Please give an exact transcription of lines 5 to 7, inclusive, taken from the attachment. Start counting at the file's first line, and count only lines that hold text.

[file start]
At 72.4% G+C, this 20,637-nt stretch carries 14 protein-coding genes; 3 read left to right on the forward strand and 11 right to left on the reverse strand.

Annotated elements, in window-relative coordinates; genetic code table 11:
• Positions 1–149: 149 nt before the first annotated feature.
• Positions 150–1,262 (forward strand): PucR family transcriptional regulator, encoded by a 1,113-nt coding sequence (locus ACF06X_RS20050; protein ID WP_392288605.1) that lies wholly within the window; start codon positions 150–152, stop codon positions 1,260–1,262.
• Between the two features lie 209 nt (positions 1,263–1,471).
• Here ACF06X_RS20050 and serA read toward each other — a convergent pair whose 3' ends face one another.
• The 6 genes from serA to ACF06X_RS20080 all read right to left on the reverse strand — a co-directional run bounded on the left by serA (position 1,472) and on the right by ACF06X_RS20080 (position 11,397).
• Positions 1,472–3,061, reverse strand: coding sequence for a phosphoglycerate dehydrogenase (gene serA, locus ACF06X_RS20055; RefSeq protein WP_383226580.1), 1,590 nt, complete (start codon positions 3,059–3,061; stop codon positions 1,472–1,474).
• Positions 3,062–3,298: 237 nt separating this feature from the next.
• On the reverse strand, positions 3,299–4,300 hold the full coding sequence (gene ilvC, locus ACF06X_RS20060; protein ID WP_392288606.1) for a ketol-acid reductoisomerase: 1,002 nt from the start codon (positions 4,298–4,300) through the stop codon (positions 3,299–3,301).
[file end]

• Between the two features lie 209 nt (positions 1,263–1,471).
• Here ACF06X_RS20050 and serA read toward each other — a convergent pair whose 3' ends face one another.
• The 6 genes from serA to ACF06X_RS20080 all read right to left on the reverse strand — a co-directional run bounded on the left by serA (position 1,472) and on the right by ACF06X_RS20080 (position 11,397).